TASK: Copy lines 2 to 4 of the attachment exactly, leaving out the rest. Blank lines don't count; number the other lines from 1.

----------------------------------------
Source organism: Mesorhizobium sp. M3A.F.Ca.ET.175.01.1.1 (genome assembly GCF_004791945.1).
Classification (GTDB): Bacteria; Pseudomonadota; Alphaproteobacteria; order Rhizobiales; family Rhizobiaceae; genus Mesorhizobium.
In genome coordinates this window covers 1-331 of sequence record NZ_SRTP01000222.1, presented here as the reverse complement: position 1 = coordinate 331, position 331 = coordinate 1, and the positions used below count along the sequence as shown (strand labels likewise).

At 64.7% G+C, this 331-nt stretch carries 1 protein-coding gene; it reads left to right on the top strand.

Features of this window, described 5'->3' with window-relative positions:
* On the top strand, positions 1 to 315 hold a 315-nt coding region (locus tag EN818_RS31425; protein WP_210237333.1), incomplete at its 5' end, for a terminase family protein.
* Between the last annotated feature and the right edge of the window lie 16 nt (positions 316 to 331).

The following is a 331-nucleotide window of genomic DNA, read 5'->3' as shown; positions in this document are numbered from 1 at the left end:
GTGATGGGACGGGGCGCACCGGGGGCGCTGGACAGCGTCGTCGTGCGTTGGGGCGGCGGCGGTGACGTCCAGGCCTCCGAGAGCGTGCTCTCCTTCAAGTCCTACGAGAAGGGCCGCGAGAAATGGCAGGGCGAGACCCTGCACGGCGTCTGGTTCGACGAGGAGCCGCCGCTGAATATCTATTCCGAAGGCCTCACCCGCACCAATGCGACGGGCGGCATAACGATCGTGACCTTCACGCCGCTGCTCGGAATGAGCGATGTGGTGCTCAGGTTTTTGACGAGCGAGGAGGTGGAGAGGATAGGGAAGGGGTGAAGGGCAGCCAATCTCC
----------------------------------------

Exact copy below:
Classification (GTDB): Bacteria; Pseudomonadota; Alphaproteobacteria; order Rhizobiales; family Rhizobiaceae; genus Mesorhizobium.
In genome coordinates this window covers 1-331 of sequence record NZ_SRTP01000222.1, presented here as the reverse complement: position 1 = coordinate 331, position 331 = coordinate 1, and the positions used below count along the sequence as shown (strand labels likewise).

At 64.7% G+C, this 331-nt stretch carries 1 protein-coding gene; it reads left to right on the top strand.